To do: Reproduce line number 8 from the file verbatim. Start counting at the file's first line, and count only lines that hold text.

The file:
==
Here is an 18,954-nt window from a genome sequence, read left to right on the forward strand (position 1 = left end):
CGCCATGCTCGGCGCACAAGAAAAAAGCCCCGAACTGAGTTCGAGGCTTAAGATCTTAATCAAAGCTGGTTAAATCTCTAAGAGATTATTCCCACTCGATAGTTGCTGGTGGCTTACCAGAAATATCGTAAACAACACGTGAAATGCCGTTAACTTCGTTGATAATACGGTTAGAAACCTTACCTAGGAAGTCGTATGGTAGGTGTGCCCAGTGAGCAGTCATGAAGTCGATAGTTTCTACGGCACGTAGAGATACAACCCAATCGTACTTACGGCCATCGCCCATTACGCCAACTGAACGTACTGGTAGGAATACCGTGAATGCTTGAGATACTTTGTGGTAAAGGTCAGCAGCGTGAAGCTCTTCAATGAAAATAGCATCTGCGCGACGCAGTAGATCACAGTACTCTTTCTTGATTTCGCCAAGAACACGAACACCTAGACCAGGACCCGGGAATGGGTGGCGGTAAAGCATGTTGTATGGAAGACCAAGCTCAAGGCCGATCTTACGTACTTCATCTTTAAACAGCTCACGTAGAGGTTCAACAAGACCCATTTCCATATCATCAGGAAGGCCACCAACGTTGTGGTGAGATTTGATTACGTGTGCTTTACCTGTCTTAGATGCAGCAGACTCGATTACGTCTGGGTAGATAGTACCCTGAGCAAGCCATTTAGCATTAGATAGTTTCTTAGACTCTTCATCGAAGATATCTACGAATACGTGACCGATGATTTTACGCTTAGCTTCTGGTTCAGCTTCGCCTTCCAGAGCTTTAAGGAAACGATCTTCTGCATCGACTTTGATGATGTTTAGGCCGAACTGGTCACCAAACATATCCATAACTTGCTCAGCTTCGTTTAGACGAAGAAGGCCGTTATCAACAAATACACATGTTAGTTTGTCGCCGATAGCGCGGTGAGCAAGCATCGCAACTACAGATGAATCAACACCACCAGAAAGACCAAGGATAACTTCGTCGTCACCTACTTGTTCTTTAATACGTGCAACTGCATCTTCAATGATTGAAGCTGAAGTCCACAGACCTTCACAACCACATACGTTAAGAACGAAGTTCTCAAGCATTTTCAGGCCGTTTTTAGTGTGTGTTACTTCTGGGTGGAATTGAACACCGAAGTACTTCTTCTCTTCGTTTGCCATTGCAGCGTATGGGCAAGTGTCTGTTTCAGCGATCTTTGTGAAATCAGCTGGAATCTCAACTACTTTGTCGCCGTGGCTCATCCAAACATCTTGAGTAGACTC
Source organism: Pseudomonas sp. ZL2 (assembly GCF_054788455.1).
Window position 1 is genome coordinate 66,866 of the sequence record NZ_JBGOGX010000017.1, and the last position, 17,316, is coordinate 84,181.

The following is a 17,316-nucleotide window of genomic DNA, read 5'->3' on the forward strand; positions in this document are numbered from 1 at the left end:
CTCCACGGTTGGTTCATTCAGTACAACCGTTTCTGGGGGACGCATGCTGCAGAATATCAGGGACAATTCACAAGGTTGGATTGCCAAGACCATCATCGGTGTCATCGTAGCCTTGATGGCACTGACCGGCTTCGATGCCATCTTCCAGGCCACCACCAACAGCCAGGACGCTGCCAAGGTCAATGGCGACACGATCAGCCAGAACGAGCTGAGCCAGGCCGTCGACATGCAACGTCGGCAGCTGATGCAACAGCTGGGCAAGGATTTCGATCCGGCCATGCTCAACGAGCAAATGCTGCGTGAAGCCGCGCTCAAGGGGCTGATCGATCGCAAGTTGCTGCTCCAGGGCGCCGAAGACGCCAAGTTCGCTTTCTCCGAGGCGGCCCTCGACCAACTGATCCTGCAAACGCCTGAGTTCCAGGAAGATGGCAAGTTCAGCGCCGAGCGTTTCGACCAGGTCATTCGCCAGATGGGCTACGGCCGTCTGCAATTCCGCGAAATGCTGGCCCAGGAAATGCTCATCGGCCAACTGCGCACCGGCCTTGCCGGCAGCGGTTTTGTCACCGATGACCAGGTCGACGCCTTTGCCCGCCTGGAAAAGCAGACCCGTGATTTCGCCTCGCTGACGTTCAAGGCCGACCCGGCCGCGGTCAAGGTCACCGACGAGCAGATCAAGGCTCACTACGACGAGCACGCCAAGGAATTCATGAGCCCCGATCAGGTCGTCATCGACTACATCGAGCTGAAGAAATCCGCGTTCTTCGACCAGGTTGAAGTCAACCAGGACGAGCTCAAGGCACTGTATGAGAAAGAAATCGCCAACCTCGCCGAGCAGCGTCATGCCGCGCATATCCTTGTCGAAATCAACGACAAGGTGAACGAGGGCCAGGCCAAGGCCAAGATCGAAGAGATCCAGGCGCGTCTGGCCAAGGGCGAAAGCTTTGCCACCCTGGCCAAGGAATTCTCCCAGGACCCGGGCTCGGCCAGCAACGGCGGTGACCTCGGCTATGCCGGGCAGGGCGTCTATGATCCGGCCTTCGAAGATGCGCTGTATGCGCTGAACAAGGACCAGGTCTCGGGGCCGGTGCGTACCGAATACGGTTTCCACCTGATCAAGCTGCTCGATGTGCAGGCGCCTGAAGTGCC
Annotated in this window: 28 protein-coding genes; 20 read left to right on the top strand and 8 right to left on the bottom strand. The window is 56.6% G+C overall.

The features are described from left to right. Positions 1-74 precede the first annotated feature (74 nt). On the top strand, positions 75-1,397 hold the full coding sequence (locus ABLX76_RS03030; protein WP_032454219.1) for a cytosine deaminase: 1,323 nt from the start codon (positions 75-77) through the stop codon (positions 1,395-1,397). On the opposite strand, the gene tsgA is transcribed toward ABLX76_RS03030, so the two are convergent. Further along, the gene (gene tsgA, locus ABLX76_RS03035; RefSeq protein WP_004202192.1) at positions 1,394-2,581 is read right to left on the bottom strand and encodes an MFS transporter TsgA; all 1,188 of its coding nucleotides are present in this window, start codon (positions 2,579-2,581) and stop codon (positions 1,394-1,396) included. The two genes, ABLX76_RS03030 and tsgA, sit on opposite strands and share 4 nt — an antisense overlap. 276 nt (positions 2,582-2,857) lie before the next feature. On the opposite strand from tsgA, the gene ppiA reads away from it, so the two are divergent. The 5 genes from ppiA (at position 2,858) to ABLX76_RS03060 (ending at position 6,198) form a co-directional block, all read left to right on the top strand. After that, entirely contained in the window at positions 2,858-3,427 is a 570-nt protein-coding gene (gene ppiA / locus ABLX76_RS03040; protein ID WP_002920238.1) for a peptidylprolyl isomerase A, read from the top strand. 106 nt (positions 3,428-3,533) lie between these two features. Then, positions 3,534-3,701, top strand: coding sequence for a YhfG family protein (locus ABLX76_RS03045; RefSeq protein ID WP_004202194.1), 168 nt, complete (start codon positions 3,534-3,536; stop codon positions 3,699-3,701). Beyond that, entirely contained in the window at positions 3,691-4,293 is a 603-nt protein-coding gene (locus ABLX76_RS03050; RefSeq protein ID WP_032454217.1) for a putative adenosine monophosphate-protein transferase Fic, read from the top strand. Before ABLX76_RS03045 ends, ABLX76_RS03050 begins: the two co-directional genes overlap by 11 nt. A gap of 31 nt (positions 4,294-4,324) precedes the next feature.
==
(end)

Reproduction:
The features are described from left to right. Positions 1-74 precede the first annotated feature (74 nt). On the top strand, positions 75-1,397 hold the full coding sequence (locus ABLX76_RS03030; protein WP_032454219.1) for a cytosine deaminase: 1,323 nt from the start codon (positions 75-77) through the stop codon (positions 1,395-1,397). On the opposite strand, the gene tsgA is transcribed toward ABLX76_RS03030, so the two are convergent. Further along, the gene (gene tsgA, locus ABLX76_RS03035; RefSeq protein WP_004202192.1) at positions 1,394-2,581 is read right to left on the bottom strand and encodes an MFS transporter TsgA; all 1,188 of its coding nucleotides are present in this window, start codon (positions 2,579-2,581) and stop codon (positions 1,394-1,396) included. The two genes, ABLX76_RS03030 and tsgA, sit on opposite strands and share 4 nt — an antisense overlap. 276 nt (positions 2,582-2,857) lie before the next feature. On the opposite strand from tsgA, the gene ppiA reads away from it, so the two are divergent. The 5 genes from ppiA (at position 2,858) to ABLX76_RS03060 (ending at position 6,198) form a co-directional block, all read left to right on the top strand. After that, entirely contained in the window at positions 2,858-3,427 is a 570-nt protein-coding gene (gene ppiA / locus ABLX76_RS03040; protein ID WP_002920238.1) for a peptidylprolyl isomerase A, read from the top strand. 106 nt (positions 3,428-3,533) lie between these two features. Then, positions 3,534-3,701, top strand: coding sequence for a YhfG family protein (locus ABLX76_RS03045; RefSeq protein ID WP_004202194.1), 168 nt, complete (start codon positions 3,534-3,536; stop codon positions 3,699-3,701). Beyond that, entirely contained in the window at positions 3,691-4,293 is a 603-nt protein-coding gene (locus ABLX76_RS03050; RefSeq protein ID WP_032454217.1) for a putative adenosine monophosphate-protein transferase Fic, read from the top strand. Before ABLX76_RS03045 ends, ABLX76_RS03050 begins: the two co-directional genes overlap by 11 nt. A gap of 31 nt (positions 4,294-4,324) precedes the next feature.